This property allows you to set a default weight that will be substituted for products lacking defined weights. You can either set it manually or through the admin interface.


Weight units

Weights are expected globally inside spree_active_shipping to be entered in a unit that can be divided to oz and a global variable was added to help with unit conversion


It is important to note that by default this variable is set to have a value of 16 expecting weights to be entered in lbs

Example of converting from metric system to oz

Say you have your weights in kg you would have to set the multiplier to 35.274

Spree::ActiveShipping::Config[:unit_multiplier] = 35.274


When Spree tries to get rates for a given shipment it calls Spree::Stock::Estimator, this class is in charge of getting the rates back from any calculator active for a shipment, the way the estimator determines the shipping methods that will apply to the shipment varies from within spree versions but the general idea is this:

NOTE: Shipping methods are tied to calculators

  def shipping_methods(package)
    shipping_methods = package.shipping_methods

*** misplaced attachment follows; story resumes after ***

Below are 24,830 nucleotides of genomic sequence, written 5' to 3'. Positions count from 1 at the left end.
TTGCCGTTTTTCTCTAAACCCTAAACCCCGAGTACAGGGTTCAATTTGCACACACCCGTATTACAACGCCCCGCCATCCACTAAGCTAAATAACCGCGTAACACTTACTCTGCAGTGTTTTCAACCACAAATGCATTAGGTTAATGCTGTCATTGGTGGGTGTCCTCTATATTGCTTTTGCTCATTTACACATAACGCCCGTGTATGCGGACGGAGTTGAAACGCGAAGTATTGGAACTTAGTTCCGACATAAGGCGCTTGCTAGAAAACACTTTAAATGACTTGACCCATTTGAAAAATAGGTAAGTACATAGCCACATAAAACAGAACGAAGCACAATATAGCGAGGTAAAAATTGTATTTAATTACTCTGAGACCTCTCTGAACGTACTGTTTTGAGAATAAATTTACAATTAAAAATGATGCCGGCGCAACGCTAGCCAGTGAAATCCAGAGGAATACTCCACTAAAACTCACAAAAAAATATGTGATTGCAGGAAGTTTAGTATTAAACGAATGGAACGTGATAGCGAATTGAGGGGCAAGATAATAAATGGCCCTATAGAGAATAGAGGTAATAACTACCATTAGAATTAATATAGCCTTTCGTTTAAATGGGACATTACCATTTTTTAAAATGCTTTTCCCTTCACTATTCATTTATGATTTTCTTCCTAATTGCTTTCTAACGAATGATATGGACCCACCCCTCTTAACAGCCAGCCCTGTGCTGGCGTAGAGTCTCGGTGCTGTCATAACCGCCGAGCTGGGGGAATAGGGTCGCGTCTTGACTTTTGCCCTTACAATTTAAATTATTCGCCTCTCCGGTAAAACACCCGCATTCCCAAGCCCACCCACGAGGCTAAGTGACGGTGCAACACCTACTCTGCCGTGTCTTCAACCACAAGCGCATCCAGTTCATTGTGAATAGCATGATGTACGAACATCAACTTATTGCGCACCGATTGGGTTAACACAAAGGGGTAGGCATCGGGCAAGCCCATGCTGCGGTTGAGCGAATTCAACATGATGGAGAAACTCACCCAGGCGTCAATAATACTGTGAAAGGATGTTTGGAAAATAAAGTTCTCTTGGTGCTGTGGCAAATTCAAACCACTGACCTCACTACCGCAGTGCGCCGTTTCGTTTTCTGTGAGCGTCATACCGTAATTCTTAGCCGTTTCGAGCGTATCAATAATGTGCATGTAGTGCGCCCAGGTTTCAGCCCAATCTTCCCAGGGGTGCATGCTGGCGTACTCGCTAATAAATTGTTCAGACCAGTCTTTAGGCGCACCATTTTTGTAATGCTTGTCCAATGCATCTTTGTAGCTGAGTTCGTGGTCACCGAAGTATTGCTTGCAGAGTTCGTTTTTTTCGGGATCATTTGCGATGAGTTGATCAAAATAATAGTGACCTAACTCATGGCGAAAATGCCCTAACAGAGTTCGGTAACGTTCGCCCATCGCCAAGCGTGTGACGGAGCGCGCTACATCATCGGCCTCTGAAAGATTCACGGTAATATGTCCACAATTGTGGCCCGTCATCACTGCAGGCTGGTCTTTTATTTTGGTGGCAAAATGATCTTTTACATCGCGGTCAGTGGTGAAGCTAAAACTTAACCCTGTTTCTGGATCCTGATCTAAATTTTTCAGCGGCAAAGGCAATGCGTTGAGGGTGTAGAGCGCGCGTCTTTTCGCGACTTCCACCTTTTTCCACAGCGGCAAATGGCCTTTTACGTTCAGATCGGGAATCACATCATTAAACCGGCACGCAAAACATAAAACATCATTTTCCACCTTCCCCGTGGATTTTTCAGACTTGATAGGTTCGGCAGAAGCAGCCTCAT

shipping_methods.delete_if { |ship_method| !ship_method.calculator.available?(package) }
    shipping_methods.delete_if { |ship_method| !ship_method.include?(order.ship_address) }
    shipping_methods.delete_if { |ship_method| !(ship_method.calculator.preferences[:currency].nil? || ship_method.calculator.preferences[:currency] == currency) }

The money line for spree_active_shipping is when it calls the calculator's available? method, this method is actually calling the carrier services, and it checks for rates or errors in the form of Spree::ShippingError, if the rates are there for the specified shipment, the calculator will store the parsed rates with a specific key for each package inside the cache, consider the following example to see why this works and why this is necessary:

  • User orders N amount of products
  • All of the products from this order are stored in Stock Location 1